The Princess Janice was just one of a dozen ghost ships observed circling the seas off Point Reyes. And circling is the right word, as some ships seemed to ply the Pacific waters in mysteriously elliptical movements, at a constant speed of exactly 20 knots. Except that they didn't. The Princess Janice never left its home waters. Nor did any of the other ships, which all continued to sail the seas off Equatorial Guinea, Malaysia, Norway, and other far-flung places.

It wasn't the actual, physical ships that flew halfway across the globe, just their virtual positions, as reported by their AIS (1) transponders. Some ships were displaced for just a few hours, but the Princess Janice's virtual trip to North America lasted about two weeks. And not all hung around Point Reyes. Some showed up near Madrid or Hong Kong.

The Point Reyes incident, publicized by Bjorn Bergman, a researcher for environmental watchdogs SkyTruth and Global Fishing Watch, was the latest example of a phenomenon known as 'circle spoofing', a refined and as yet unexplained cousin of GPS (2) spoofing. It is unclear what–or who–caused these circles, and why: malfunction or manipulation?

Now, messing with GPS signals is not new. It's been part of the electronic warfare arsenal for decades. Russia, notably, has been singled out as a 'pioneer' in this area. A report by the Center for Advanced Defense Studies (C4ADS) in Washington DC claims the Russians have a mobile electronic warfare team that jams GPS signals whenever and wherever President Putin appears in public.

One step up from mere jamming is spoofing: tricking someone that a GPS-geolocated object is somewhere else than it actually is. The AIS transponders of ships seem particularly prone to this.

Russia has used GPS spoofing in a number of places, notably Crimea, Syria, and the Black Sea, says the C4ADS report. For example, in 2017, 20 ships in the Black Sea reported a position 32 km inland, near Gelendzhik Airport. It's also been claimed Russia uses 'spoofing' to hide Putin's now-infamous Black Sea palace, the existence of which was revealed by controversial dissident Alexei Navalny.

GPS spoofing has obvious strategic implications. Iran in particular has proved a quick student and seems to have learned to use spoofing to its advantage.

    In 2011, Iran claimed to have used GPS spoofing to trick a Lockheed Martin RQ-170 'Sentinel' drone, operated by the CIA above Afghanistan, to land at an Iranian airfield. The capture helped Iran clone its own drone within a year.

    In 2016, Iran probably used GPS spoofing to lure two US Navy boats into Iranian territorial waters, where the Iranian Navy appeared to be ready and waiting for them.
    And in 2019, British intelligence warned merchant vessels in the Gulf that Iran might use GPS spoofing to lure them into Iranian waters, as a pretext to seizing them.

And then there's one step up from GPS spoofing: circle spoofing. In 'regular' GPS spoofing, the location (typically of a ship) is 'transported' to a static point somewhere else. In circle spoofing, the location is moved to a dynamic position, rotating in a circular pattern. This makes circle spoofing more difficult to read, and potentially more dangerous – although the actual intention behind the phenomenon remains unclear.

Circle spoofing came to light after July 2019 (3).That's when the American container ship MV Manukai, upon entering Shanghai harbor, experienced total failure of both its AIS transponder and its two GPS units. Just before all the alarms went off, its AIS display behaved in a very peculiar manner. It showed another ship approaching, disappearing, showing up docked, and then again moving towards the Manukai. All the while, a visual check confirmed, the other ship had been at dock.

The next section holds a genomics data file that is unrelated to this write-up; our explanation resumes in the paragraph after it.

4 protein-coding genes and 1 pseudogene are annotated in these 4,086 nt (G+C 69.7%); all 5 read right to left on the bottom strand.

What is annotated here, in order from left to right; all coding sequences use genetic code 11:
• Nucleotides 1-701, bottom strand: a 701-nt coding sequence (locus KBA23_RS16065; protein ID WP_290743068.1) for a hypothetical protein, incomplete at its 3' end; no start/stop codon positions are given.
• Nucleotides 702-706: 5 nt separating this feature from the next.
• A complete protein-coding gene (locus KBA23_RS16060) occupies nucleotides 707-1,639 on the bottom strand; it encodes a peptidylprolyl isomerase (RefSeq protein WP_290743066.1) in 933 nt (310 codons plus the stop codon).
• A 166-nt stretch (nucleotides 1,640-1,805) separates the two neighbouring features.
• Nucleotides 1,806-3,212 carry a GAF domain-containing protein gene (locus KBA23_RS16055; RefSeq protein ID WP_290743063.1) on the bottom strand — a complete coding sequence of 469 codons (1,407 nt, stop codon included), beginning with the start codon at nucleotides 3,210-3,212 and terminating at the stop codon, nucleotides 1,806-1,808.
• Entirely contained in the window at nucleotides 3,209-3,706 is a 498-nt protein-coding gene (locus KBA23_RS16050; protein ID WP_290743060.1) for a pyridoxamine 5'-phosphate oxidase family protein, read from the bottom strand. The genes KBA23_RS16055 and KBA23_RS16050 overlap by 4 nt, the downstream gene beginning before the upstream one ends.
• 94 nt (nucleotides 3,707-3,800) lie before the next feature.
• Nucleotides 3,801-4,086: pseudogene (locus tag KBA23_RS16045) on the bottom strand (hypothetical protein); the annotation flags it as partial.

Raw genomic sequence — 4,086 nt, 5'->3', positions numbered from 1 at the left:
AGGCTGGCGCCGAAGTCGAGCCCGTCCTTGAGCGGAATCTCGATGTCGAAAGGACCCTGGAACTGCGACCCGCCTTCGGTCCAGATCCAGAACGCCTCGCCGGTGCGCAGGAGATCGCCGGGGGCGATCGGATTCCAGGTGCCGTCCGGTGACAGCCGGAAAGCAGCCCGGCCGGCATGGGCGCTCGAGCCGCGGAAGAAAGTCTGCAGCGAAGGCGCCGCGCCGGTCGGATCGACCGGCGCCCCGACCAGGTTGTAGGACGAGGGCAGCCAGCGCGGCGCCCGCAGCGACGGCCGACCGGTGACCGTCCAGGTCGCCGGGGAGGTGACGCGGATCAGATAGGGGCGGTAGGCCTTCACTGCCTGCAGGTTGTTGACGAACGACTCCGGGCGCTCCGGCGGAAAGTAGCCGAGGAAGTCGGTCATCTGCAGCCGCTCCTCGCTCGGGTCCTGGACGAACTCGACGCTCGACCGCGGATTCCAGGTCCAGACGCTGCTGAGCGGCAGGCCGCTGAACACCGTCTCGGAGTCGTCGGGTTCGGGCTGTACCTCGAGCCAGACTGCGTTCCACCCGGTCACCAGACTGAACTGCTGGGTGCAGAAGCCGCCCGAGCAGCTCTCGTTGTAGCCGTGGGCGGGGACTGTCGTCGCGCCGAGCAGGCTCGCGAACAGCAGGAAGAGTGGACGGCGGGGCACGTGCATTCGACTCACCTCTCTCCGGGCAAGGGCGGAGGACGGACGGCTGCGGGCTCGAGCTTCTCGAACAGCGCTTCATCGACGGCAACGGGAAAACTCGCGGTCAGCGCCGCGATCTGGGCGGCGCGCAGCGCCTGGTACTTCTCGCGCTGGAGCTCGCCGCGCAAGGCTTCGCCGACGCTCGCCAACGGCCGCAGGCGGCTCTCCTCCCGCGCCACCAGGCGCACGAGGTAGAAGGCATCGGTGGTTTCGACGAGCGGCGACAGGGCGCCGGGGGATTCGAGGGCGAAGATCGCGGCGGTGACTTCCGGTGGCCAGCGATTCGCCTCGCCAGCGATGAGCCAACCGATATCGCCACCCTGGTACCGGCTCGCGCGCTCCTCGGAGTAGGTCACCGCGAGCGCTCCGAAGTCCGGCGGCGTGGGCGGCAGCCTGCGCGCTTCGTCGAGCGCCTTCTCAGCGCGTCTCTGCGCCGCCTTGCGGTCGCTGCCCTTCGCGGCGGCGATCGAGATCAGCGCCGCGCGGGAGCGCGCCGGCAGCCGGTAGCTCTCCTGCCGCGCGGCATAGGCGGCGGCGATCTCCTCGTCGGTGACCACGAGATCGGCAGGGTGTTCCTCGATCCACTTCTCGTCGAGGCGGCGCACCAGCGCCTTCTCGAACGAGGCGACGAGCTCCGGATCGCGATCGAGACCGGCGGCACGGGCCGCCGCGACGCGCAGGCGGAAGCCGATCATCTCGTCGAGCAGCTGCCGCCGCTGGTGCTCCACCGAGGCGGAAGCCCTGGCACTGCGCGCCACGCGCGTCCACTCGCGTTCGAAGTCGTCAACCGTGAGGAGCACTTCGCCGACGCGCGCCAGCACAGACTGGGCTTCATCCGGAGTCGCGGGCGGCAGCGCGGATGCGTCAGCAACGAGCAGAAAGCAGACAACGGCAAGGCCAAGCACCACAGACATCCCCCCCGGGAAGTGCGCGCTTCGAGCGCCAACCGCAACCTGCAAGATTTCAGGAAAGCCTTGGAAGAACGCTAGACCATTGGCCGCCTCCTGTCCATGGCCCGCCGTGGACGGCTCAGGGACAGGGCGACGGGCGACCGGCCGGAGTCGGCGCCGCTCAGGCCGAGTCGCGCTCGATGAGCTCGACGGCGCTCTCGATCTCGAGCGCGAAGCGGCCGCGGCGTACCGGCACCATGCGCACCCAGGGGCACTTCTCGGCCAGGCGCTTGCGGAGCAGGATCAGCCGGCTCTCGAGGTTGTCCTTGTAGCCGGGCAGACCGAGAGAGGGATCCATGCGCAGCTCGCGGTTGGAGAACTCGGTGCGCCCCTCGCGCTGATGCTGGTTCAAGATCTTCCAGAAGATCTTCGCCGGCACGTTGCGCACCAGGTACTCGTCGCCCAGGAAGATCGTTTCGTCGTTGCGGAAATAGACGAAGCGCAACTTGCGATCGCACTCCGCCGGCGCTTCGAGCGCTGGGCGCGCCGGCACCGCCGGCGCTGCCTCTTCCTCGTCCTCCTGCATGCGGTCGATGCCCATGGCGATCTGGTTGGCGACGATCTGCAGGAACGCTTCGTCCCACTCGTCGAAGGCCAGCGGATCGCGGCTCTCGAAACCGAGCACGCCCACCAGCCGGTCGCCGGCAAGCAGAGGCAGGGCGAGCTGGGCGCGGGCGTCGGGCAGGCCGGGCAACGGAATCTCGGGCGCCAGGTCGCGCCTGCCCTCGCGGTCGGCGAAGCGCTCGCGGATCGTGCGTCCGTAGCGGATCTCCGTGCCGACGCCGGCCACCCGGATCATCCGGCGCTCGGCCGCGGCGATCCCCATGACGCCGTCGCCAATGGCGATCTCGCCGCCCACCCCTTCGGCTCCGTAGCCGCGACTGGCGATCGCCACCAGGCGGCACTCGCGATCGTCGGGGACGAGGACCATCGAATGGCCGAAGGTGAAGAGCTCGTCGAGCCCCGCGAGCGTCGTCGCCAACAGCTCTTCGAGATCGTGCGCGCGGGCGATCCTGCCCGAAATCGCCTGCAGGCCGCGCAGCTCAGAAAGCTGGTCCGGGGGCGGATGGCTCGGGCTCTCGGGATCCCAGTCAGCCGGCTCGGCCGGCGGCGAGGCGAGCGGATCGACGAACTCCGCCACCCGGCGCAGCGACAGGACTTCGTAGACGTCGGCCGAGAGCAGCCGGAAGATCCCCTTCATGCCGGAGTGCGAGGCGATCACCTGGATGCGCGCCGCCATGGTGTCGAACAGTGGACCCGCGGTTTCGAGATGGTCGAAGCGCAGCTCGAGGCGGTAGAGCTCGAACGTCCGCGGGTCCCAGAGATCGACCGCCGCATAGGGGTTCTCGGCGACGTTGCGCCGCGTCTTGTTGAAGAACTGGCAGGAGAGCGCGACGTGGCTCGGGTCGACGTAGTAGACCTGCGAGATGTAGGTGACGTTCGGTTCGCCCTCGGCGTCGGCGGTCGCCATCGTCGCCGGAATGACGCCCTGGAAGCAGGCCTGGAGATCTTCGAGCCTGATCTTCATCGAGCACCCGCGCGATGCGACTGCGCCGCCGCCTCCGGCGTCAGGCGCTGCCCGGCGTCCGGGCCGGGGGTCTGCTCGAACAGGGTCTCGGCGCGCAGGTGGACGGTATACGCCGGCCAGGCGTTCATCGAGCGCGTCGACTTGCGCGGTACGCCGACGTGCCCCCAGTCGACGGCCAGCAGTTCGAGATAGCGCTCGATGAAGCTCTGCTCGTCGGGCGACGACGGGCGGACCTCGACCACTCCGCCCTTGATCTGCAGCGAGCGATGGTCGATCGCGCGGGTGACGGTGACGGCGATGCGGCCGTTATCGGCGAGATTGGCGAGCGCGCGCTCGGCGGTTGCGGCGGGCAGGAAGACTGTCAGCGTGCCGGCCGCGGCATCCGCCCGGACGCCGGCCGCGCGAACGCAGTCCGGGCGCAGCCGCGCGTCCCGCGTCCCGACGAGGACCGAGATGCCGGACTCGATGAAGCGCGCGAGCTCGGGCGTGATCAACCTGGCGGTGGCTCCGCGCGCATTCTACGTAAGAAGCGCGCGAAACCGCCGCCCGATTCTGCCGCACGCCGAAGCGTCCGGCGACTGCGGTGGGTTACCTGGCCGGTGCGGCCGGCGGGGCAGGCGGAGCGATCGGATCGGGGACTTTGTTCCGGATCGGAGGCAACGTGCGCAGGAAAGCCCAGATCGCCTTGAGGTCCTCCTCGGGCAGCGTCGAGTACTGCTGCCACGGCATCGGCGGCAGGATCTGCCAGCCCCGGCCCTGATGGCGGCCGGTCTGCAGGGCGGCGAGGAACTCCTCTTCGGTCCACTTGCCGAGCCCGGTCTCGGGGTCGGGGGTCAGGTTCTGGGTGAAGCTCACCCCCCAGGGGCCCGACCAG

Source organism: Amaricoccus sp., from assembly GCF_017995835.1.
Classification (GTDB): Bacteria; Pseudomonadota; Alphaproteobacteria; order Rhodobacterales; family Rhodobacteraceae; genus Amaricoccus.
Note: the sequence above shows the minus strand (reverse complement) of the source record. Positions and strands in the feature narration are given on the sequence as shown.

The crew of the Manukai reported the incident stateside, where analysts discovered an epidemic of spoofing attacks in Shanghai harbor which had started the previous summer and culminated on the day the Manukai was attacked, just one of around 300 vessels that were being 'spoofed' that day.

It's unclear who's doing the spoofing. Could it be the Chinese government testing out cyberweapons? Or perhaps criminals trying to confound the authorities? Illegal sand dredgers and oil smugglers are desperate to use any means to evade capture. The latter option would explain why one particular patrol boat operated by the Maritime Safety Authority, Shanghai's river police, was spoofed almost 400 times over a nine-month period.

But what was even more remarkable than the sheer volume of the spoofing was its cartographic shape: the ships jumped from one location to another in a circular movement, centered on the eastern bank of the Huangpu River.

Why? How? Those questions have yet to be answered satisfactorily, but C4ADS found an ingenious way to discount the possibility that the ships' AIS was somehow at fault. Analysts looked at anonymized location data provided by the Strava fitness app, used by a considerable number of Shanghai's 10 million cyclists.

Turns out they too were apparently going in circles, when approaching the waterfront. This proved the spoofing attacks targeted all GPS devices, not just the ships' AIS transponders.

But that still did not resolve the mystery of the circular spoofs, which were quickly dubbed 'crop circles' – an allusion to the mysterious figures that regularly appear in the grain fields of southern England.

Do the positions at which the circles are centered offer any clue? One such circle is positioned exactly around the Sinopec Shanghai Petrochemical Company. Does that suggest state involvement cloaked as private enterprise, or rather a rogue 'commercial' venture? Or are the circles themselves clever misdirections, activated by devices stationed elsewhere?

What does seem certain, is that circle spoofing is catching on. Following the incidents in Shanghai (involving vessels close by) and off Point Reyes (involving ships very far away), a report came in from Iran in March of 2020, where a GPS device was observed moving in a large circle in downtown Tehran (so nowhere near any coast), at a constant speed of 22 miles per hour.